Of course, criticism is always legitimate and also helps us. I just don't like the somewhat arrogant way in which criticism is often expressed in Germany. It often obscures the view of what is possible. Telephoning in the early days of the telephone - very poor quality, Internet in modem times too slow, with horses you didn't have to crank, etc. pp. If one would be just as critical of green technologies like insulation materials, solar cells or wind turbines, nothing would progress at all.

It is true that under AI in general and especially in AI and accessibility a lot of junk is sold. These are, for example, the so-called overlays or toolbars, i.e. tools that promise automatic accessibility, but in reality worsen accessibility. Automatically generated image descriptions were so far disappointing. And even with reputable organizations, you have to use common sense. The US-Americans like to turn the marketing up three notches: They are talking of "revolution", even if it is only about small improvements. On the other hand, it seems to me that there are also persons in the scene who believe that everything should be tested manually as it was ten years ago, as if that were still state of the art. Test automation is one of the big topics in software testing and we have missed this train. If we work on digital accessibility at the same pace as we have in the last 20 years, we won't get much further than we are today. The Germans are particularly critical here, but the international scene also seems to want to remain closed to development on the whole. In my opinion, the line between technology criticism and technology conservatism has been crossed by many persons. The goal should not be to close oneself off to technical development, but to point out deficits and to improve them further.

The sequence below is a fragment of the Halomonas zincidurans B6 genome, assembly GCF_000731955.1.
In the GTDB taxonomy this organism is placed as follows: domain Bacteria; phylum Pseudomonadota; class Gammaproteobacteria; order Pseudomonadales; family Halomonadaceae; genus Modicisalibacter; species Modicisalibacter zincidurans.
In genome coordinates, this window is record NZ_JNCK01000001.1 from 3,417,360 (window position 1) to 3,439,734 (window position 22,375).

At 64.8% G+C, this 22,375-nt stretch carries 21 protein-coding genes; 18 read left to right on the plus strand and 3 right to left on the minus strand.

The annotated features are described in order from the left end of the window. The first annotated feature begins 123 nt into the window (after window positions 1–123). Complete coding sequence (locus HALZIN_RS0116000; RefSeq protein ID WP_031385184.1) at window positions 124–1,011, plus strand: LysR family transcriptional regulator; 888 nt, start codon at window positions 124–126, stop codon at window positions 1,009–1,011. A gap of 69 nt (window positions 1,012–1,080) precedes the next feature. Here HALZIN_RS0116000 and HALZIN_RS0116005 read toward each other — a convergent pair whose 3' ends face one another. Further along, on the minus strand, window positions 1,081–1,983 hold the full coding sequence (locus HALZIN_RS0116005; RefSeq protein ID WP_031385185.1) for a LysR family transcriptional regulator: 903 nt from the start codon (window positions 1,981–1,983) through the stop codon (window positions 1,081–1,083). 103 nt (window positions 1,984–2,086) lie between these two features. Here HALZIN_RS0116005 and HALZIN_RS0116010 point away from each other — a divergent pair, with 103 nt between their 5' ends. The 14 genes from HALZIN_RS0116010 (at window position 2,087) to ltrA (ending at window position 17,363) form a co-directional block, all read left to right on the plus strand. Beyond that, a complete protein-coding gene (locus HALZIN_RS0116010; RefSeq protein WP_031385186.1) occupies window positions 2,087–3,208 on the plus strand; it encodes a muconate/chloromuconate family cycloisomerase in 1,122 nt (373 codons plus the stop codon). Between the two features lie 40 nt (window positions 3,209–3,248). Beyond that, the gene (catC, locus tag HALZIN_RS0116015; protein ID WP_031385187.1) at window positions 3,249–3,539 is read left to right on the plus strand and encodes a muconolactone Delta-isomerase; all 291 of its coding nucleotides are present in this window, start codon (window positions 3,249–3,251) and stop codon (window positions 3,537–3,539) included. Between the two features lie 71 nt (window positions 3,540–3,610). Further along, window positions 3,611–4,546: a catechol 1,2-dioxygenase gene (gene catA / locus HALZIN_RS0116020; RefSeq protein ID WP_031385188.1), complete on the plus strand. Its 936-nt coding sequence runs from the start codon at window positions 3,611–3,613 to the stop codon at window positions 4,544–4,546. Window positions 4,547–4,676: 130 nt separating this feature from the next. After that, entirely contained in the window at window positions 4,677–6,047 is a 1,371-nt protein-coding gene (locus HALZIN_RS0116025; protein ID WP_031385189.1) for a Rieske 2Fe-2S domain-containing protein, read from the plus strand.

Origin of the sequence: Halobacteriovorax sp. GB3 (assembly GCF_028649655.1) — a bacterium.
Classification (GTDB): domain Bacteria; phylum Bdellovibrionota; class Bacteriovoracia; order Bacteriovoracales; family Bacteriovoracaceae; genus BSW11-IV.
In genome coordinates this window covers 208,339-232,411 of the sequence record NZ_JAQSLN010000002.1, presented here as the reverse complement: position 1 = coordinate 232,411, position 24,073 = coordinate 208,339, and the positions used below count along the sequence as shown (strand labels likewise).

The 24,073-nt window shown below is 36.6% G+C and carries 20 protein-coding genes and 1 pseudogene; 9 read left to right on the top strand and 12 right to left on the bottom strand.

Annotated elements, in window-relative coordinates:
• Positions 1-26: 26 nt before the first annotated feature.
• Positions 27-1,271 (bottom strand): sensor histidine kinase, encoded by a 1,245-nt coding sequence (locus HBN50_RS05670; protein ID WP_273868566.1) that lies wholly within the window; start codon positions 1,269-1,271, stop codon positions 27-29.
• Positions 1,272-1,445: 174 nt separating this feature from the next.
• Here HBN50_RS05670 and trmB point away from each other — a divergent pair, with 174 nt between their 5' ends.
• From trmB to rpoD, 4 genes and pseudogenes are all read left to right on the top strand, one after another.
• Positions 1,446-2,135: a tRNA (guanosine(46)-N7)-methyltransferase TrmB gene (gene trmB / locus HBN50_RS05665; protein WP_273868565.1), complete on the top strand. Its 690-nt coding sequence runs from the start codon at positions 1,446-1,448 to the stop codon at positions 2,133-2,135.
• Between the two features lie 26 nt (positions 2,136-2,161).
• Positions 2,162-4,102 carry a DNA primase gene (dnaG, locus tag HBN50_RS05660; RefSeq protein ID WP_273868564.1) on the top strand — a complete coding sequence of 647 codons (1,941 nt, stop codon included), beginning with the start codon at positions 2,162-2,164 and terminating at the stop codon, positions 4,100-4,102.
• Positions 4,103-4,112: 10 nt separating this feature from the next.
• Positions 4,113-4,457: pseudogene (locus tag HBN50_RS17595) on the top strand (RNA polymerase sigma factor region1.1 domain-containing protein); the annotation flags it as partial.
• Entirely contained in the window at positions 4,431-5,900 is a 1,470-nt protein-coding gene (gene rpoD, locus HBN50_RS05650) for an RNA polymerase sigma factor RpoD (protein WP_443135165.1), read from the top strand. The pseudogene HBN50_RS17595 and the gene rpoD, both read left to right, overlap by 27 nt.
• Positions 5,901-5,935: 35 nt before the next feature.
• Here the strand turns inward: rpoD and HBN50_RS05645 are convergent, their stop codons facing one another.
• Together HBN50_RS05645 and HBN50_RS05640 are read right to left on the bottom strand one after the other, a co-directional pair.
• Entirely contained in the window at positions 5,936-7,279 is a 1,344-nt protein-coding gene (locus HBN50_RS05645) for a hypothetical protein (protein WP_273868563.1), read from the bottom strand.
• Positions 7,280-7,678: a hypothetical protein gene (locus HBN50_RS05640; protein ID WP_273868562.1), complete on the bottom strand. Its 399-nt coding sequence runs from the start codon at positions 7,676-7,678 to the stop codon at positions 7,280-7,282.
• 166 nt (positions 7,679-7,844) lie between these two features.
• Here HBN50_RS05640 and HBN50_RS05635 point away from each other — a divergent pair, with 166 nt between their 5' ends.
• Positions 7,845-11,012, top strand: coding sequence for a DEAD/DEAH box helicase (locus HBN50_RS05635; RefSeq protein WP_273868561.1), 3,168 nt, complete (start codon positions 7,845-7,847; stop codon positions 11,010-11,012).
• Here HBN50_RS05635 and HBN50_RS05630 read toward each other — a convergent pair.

It also seems to me that demographic change is having an impact here. Many pioneers are now reaching an age where - it seems to me - they have a rather negative attitude toward technical development. If you've done it that way for 20 years, there's no reason to change it.

As with many developments, there are good and bad sides to AI. The WWW has made minorities as well as right wingers and conspiracy idiots louder. AI has a lot of potential for surveillance and manipulation. But it can also facilitate access for disadvantaged persons, for example by simplifying the coding of simple solutions or by making texts at different levels more understandable by translating texts or correcting orthographic errors. These are problems that many of us don't know, but are helpful or even existential for many other persons.

I dream of a tool that helps persons with technical problems to use digital applications. It could analyze the structure of an application.

In general, I still believe in the potential of speech-based assistants. As mentioned above, ChatGPT can not only read out information from Wikipedia - not very helpful for persons with little text comprehension experience - but also summarize information in an understandable way and answer queries. This would be an interesting tool for functional illiterates or for tutoring.

Another topic is speech to text. Speech to text is a simple way to control computers. However, it is not possible for many persons to use this method due to pronunciation problems. Machine learning could gradually allow software to understand voices that are less articulate.

Final thoughts.

According to evolutionary theory, AI is the new great mortification of head persons in particular. There we sit for hours on a text or a code and a software - also developed by humans - can generate something comparable in a few seconds and maybe even better. Everyone thinks that AI could make many jobs redundant, just not their own work. But I'd argue that any job done on a computer can be done, at least to some extent, by AI. AI can't, however, watch our children, care for our parents, build our homes, or take out our trash. These are persons for whom we have little respect - and little compassion when their jobs have been abolished, as with miners, or taken over by machines in factories. We shrug off the end of many small farms before turning to the next nonsense from Elon Musk. But our work must be preserved at all costs; we are creative.